- Photo: Julian Hom
- The ice cream cooler at Alleyway Ice Cream.
If you were to mark the passage of seasons in the Hudson Valley by their signature foods, fall would be all about cider doughnuts and pumpkin spice everything. Winter menus would be dominated by squash and root vegetables. And nothing screams summer like a line of people snaking around the block for ice cream. After a long, cold winter (and an endlessly rainy spring), there's nothing sweeter than that first race finish an ice cream cone faster than the heat can melt it. "Ice cream makes people happy," says Katie Ferris, owner of Zoe's Ice Cream Barn in Lagrangeville. "I love the fact that it is often enjoyed together by friends and family. At my store you will see people connecting, chatting, and unwinding from their hectic schedules."
We practically trip over ice cream joints in every town, village, and city in the valley. But among the sea of Dairy Queens and roadside stands offering mass-produced ice cream, cones, and toppings trucked in from who-knows-where, a niche yet fast-growing market for artisanal ice cream is drawing discerning sweet teeth from far and wide.
But ice cream is ice cream, right? Not if you ask the proprietors of these small-batch, high-quality ice cream businesses that attract cult followings of locals, weekenders, and tourists alike.
- Photo: Julian Hom
- Belgian chocolate ice cream from Alleyway Ice Cream in Saugerties.
"It's very creamy and very dense, which is the opposite of soft serve or a scooping store, where they're pumping air into the product," says Steven Astorino, chef and owner of Zora Dora's Small Batch in Beacon, which specializes in paletas (or desserts on sticks). "We don't pump any air into our product. It's just straight up, which gives it a whole different characteristic."
When you listen to Kathryn Spata, co-owner of Nancy's of Woodstock Artisanal Creamery, describe the process of cooking, blending, and pureeing three dozen bananas with brown sugar, butter, and rum to yield one three-gallon bucket of banana ice cream, the only words that come to mind are "labor of love."
"It might not necessarily be a unique flavor—it's how we make it," says Spata, who, with husband Sam, opened Nancy's after permanently moving to Shandaken from New York City in 2015. "People recognize quality when they taste it."
The growing popularity of artisanal ice cream in the region can be directly tied to this surge in customer awareness, or what Amy Keller, co-owner of Jane's Ice Cream, calls "the food revolution." Consumers now, more than ever, care deeply about where their food comes from and how it's made, and they prioritize supporting their communities' micro-economies.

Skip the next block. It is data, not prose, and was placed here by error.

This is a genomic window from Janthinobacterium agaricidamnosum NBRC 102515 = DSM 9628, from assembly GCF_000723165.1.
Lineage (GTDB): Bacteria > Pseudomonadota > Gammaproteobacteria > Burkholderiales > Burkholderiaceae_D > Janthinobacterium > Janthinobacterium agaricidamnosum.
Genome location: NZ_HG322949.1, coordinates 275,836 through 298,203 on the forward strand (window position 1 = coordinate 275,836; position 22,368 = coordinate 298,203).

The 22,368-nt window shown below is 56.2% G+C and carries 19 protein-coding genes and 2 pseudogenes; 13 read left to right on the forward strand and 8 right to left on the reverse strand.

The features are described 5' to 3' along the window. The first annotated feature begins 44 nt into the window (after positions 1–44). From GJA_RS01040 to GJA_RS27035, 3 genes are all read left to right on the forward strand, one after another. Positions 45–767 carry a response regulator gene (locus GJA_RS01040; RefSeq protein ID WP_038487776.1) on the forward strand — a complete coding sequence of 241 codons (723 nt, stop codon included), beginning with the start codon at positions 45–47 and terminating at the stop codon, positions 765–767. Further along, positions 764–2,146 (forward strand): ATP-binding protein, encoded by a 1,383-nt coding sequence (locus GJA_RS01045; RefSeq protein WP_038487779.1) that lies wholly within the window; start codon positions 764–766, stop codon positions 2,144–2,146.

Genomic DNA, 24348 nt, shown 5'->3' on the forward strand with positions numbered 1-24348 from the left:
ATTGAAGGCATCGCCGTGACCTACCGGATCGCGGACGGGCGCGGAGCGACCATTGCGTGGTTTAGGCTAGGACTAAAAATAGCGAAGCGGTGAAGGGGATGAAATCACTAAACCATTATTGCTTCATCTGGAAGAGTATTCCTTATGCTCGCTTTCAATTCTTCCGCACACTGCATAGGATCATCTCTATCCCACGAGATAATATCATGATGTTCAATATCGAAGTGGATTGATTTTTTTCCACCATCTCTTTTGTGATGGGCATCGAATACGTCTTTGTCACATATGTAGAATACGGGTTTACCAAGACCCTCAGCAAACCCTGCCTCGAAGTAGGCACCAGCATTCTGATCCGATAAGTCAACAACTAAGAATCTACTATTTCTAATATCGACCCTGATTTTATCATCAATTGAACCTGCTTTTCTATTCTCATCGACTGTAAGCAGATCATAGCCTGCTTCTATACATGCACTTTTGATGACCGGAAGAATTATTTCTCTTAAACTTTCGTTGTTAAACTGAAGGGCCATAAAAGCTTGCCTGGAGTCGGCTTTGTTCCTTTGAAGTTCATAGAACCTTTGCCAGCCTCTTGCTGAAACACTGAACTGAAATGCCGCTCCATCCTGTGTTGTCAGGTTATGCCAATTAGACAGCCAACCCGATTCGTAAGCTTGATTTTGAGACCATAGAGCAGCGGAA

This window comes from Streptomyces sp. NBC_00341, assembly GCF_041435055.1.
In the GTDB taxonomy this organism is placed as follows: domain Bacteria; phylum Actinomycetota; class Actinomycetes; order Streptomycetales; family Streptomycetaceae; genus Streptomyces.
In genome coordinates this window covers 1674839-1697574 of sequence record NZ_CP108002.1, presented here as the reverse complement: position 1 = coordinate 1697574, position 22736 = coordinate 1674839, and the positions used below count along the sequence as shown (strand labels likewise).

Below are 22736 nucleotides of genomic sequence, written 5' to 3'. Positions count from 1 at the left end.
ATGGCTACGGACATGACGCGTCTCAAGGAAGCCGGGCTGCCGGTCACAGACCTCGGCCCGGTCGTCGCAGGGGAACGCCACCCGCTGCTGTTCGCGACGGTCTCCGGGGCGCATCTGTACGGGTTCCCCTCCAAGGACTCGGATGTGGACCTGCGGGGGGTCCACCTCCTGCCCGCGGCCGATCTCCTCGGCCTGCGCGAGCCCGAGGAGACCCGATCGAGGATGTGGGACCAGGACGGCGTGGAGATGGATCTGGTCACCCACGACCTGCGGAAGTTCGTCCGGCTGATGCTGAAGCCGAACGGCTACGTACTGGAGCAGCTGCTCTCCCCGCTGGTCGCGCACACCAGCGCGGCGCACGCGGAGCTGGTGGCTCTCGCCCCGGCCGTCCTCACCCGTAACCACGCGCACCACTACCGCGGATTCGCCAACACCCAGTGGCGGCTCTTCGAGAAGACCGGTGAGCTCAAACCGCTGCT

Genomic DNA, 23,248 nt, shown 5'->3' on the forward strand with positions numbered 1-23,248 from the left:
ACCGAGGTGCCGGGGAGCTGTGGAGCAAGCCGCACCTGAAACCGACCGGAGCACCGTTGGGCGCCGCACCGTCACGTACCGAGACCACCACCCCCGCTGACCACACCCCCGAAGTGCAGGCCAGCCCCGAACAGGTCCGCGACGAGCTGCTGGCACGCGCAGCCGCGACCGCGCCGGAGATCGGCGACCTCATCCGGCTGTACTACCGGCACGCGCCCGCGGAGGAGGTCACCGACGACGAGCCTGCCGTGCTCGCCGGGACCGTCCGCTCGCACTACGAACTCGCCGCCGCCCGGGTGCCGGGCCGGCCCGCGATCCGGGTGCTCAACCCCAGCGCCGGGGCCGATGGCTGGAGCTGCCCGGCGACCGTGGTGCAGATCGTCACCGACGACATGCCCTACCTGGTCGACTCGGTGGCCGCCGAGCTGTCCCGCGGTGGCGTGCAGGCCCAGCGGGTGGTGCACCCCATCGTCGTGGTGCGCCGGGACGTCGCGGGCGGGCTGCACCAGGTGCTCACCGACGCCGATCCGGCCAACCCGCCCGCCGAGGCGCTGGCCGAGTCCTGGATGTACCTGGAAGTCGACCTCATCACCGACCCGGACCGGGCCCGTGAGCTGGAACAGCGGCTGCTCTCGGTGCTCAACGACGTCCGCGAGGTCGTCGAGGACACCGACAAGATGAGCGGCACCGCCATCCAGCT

"If it's not fresh, then why bother?" says Astorino, a former pastry chef from Staten Island who moved to Beacon 17 years ago for the then-cheap rents. "If I wanted to open a scoop shop and order stuff from a commercial ice cream [company], stick a three-gallon tub into a frostbitten freezer, and scoop it onto a commercial cone, I think anyone could do that. But I'm anal about what I eat, so I want people to experience the same freshness—local dairy, local vegetables, and local fruits."
- Photo: Sam Spata
- Happy customers enjoying cones at Nancy’s of Woodstock Artisanal Creamery.
Indeed, across the board, the artisanal ice cream market in the Hudson Valley is centered on a common theme of keeping it local. With the abundance of local farms and robust selection of regional dairy, it's become easier and more meaningful for customers to seek out products made with resources from their proverbial backyards.
For Ferris, growing up on a farm in Dutchess County meant that the concept of local food was simply second nature—a way of life for her and her family.
"My father and his family had a local dairy farm until the 1960s," says Ferris, a Culinary Institute of America alumna who cut her teeth in the ice cream biz as an employee of now-defunct Heinchon Dairy in Pawling. "It was never an option to not use a local product."
Ferris says Zoe's slogan, "From Cow to Cone in 3 Days," draws people from all over the state. She makes all her ice cream with milk from Hudson Valley Fresh, a collective of family-run dairy farms in Ulster, Dutchess, Columbia, and Rensselaer counties, as does Zora Dora's and Alleyway Ice Cream in Saugerties. Spata works with Farms2Tables of Rhinebeck, which sources thousands of local products from more than 100 farms in the region, to secure all her milk, heavy cream, eggs, and fruit. Kingston-based wholesalers Jane's emphasize their use of New York State hormone-free milk.
- Photo: Cait Brewster
- Jane’s Ice Cream’s Apricot and Lavender.